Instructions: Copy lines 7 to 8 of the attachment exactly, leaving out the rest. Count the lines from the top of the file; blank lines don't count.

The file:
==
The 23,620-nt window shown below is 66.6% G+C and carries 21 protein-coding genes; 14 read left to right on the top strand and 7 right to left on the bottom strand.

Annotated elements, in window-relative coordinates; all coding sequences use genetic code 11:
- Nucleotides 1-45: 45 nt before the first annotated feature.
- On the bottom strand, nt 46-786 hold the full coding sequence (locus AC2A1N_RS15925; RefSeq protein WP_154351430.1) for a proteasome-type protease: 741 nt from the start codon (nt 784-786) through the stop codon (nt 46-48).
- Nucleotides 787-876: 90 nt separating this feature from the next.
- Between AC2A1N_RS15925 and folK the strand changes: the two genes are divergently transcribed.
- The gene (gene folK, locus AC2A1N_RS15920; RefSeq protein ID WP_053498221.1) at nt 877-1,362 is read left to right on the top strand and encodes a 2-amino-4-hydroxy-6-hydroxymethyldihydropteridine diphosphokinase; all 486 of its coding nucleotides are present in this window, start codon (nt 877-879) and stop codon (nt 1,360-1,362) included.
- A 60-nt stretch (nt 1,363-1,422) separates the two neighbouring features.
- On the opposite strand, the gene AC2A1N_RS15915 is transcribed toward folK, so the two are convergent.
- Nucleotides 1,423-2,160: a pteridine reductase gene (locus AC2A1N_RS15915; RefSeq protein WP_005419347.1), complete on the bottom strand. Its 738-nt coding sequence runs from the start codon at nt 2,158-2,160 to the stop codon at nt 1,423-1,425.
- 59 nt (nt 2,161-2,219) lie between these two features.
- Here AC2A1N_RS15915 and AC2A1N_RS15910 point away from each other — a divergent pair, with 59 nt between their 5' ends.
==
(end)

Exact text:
- The gene (gene folK, locus AC2A1N_RS15920; RefSeq protein ID WP_053498221.1) at nt 877-1,362 is read left to right on the top strand and encodes a 2-amino-4-hydroxy-6-hydroxymethyldihydropteridine diphosphokinase; all 486 of its coding nucleotides are present in this window, start codon (nt 877-879) and stop codon (nt 1,360-1,362) included.
- A 60-nt stretch (nt 1,363-1,422) separates the two neighbouring features.